North Carolina A&T State University graduate student Caleb Neal spends $50 a month filling up his tank for his 2014 Nissan Rogue. Florida Agricultural and Mechanical University senior Camille Zanders spends $35 every two weeks to fill up her 2015 Toyota Corolla.

With gas prices fluctuating nationally and inflation affecting virtually every other aspect of students’ finances, owning a car is sometimes more trouble than it’s worth for students at historically Black colleges and universities (HBCUs). As many HBCUs continue to add housing and other buildings to their small campuses, parking spaces are decreasing, forcing  students to pay for expensive parking passes or find alternate transportation.  

The average cost of college in 2023 is $36,436 per year, including daily living expenses, books, and supplies, per the Education Data Initiative. Nationwide, it’s becoming more expensive to own a car too — automotive group AAA reported the cost of car ownership increased 13% this year, now at $1,015 a month, or $12,182 annually.  

These rising costs mean some students must make deals with family members to help reduce their expenses.

“My parents pay for my car, so I must pull in any school scholarships. I always pay the remaining tuition balance out of pocket,” said Zanders. 

Alabama State University student Michaela McKenzie has experienced two car accidents and multiple urgent car repairs, which she said have forced her to dip into her savings account.

“Sometimes I barely have enough money to buy food or gas, so constantly pulling from something that’s supposed to be a financial ‘safeguard’ for me has been very stressful and difficult,” she said.

The senior continued:“To see the original number of funds that I had in my account constantly falling lower and lower when I’m barely making enough money to support myself currently is very disheartening.”

In metropolitan areas, some students are concerned about car theft and the costs of dealing with a stolen vehicle. Motor vehicle theft is on the rise nationally, with a 10.9% increase from 2021 to 2022, according to the most recent FBI crime report. According to a 2020 National Center for Education Statistics study, 12% of the 2,500 reported on-campus crimes were motor vehicle thefts.

Motor vehicle crimes can drastically change a student’s daily routine because of how much they depend on their vehicles. 

“I’m very concerned about my car because this is my main source of transportation and I have some valuables in my car like a picture or scarves,” said Victoria Daniels, a student at Morgan State University. 

Even parking turns car ownership benefits into a financial burden for some students. Annual student parking rates are $680 at Howard University, while institutions like Prairie View A&M University make students pay only $158 per year. 

Michelle Ricks, the director of parking and shuttle services at Howard, explains the reasoning for such a drastic difference in parking prices is due to location. According to Ricks, the university is also preparing to build more on campus housing, which will only lessen the amount of parking spaces already available.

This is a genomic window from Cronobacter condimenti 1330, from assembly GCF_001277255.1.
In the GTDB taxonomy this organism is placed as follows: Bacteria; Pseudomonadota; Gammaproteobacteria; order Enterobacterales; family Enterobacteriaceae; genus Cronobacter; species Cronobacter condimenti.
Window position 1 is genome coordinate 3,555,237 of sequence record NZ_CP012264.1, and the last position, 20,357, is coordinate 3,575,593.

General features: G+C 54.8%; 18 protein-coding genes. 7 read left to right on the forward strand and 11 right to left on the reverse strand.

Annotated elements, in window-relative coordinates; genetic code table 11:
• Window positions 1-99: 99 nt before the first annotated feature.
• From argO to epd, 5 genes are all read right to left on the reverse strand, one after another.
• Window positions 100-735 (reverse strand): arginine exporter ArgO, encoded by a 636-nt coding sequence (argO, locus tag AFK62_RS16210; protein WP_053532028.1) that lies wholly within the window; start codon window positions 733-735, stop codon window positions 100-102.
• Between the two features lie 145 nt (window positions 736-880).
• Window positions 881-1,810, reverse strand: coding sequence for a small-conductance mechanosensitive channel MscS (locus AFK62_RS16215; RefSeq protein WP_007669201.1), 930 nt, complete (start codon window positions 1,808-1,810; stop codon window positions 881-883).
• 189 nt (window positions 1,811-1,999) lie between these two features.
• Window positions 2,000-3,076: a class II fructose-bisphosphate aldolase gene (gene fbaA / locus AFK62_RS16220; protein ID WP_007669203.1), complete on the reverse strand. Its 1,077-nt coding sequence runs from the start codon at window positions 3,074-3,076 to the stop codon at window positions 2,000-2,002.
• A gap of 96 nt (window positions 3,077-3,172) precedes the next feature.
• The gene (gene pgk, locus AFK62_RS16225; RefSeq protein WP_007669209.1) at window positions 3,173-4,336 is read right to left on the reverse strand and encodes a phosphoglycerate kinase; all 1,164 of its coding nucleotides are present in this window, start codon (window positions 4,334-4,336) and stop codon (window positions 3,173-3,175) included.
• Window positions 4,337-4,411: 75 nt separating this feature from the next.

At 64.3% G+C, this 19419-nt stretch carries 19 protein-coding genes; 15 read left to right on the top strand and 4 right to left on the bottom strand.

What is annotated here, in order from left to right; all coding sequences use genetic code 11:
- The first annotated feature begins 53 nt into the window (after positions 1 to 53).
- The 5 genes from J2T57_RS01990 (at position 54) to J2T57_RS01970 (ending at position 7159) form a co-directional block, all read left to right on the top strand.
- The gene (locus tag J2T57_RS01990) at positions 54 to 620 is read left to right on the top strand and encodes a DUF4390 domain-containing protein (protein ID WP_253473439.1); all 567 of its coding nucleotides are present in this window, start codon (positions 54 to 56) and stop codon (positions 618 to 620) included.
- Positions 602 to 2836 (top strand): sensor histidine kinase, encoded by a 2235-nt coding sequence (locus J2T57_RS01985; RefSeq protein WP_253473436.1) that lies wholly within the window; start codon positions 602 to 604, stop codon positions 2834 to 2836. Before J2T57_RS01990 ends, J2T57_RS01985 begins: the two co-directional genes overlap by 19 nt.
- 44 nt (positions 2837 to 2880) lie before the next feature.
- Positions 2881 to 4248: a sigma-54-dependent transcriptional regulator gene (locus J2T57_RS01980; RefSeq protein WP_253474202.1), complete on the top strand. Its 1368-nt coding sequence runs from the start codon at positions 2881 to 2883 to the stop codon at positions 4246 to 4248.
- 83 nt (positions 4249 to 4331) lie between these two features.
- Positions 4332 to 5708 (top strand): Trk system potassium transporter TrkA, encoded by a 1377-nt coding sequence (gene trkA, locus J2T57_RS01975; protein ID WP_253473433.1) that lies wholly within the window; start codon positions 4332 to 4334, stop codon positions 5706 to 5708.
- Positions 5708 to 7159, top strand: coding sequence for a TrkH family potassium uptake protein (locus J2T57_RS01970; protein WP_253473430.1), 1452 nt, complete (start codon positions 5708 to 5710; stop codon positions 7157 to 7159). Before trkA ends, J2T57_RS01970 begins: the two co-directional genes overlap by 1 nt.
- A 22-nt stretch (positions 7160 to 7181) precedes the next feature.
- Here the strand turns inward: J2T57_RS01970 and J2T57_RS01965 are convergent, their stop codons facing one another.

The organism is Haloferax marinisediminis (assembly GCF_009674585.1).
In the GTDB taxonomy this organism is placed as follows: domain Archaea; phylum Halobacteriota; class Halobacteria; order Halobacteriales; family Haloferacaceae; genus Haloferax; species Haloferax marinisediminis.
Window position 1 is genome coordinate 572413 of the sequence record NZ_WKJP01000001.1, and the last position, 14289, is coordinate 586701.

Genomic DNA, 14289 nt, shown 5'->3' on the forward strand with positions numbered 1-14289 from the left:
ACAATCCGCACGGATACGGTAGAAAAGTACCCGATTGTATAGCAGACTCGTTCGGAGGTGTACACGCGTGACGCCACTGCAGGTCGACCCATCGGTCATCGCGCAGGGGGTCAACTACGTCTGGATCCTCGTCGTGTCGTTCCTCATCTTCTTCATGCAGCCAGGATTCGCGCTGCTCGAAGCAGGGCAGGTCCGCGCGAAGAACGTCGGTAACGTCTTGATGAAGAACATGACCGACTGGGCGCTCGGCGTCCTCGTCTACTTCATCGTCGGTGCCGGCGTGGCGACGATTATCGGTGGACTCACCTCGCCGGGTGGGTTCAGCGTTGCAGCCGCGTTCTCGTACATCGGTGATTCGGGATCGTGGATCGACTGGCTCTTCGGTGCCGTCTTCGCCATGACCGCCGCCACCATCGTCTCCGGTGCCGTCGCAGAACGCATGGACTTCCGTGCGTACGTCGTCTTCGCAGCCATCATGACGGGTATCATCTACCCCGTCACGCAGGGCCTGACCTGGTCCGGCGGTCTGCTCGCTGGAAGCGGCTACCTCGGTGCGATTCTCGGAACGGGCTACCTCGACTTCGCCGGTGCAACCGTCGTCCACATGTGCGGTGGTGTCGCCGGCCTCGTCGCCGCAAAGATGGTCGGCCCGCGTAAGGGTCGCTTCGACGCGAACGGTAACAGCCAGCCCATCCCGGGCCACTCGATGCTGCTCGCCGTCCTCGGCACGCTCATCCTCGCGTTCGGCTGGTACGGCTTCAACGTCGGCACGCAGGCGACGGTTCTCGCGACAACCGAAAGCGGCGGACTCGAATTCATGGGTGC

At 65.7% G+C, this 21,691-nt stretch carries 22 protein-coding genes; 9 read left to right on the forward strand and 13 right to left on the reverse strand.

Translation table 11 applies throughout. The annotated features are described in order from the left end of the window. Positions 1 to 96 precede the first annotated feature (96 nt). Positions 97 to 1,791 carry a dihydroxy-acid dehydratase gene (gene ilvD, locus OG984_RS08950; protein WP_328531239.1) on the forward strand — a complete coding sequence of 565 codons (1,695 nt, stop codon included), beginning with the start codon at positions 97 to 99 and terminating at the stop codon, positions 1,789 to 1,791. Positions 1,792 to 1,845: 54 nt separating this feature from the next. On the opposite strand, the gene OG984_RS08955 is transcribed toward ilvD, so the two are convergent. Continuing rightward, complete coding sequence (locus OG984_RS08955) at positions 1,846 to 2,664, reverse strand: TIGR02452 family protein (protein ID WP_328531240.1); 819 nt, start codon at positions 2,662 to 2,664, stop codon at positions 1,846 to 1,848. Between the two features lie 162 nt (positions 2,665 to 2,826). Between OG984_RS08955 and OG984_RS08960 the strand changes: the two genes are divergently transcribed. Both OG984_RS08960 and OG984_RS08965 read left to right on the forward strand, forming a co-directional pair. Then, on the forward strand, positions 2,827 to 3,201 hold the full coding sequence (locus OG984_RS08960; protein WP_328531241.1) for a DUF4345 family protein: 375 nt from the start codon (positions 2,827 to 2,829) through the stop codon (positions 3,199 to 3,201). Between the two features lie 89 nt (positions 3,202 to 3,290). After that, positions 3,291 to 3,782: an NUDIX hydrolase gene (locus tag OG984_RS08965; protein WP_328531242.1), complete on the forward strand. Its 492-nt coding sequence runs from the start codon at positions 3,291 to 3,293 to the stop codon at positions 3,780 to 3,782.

“I would say that our faculty, staff and students are going to be faced with having to find alternative means to (get to) campus, which I feel is a good thing because we are replacing parking with more housing for our students so our students can live on campus,” Ricks said.

Howard currently requires freshmen and sophomores to live on campus. Freshmen are not allowed to have vehicles in an attempt to keep the number of cars on the campus lower to accommodate all the faculty, staff and students. 

Howard also has a smaller campus in comparison to bigger HBCUs like Prairie View A&M. According to USnews.com, Prairie View’s campus size is 1,502 acres, while Howard’s campus is only 256 acres. 

North Carolina A&T has even less space than Howard at 188 acres. The lack of space has resulted in parking issues, especially in the most recent school year as enrollment has increased by nearly 400 students according to the university newspaper, The A&T Register. 

Kim Jackson, the interim director of parking services at North Carolina A&T, expressed similar sentiments to Ricks in The A&T Register when asked about the parking issues for off campus students. 

“ … if they could try not to drive to campus during the academic day and take the bus, it would be better for everyone,” she said. “[It would] cut down on some of the demand. ”

Location plays a big part in HBCU students’ transportation decisions. Choosing between convenience and cost effectiveness can be a challenge. Arielle Wiggins, a recent graduate of Claflin University originally chose the “convenient” option in public transportation before switching to using her parent’s vehicle. 

“I think that driving a car is more convenient than public transportation because you do not have to rely on a specific schedule that is at times inconsistent,” said Wiggins. “However it is not more cost effective.” 

Wiggins compared the costs of each: “I spend about $60 on gas a week as opposed to the $125 I paid a month for an unlimited bus pass. While it was cheaper I chose to pay for convenience and comfort.”

Despite the various costs of gas, parking and repairs, some students still believe owning a vehicle is more than worth it. 

“I do see an overall benefit in having and owning a vehicle as a college student,” said McKenzie, the Alabama State student. “As a result of having a car, I can do things like drive to work, cross campus and do various off campus social events or career building opportunities.” 

Kendal Manns is a fellow with the HBCU Student Journalism Network, a project of Open Campus.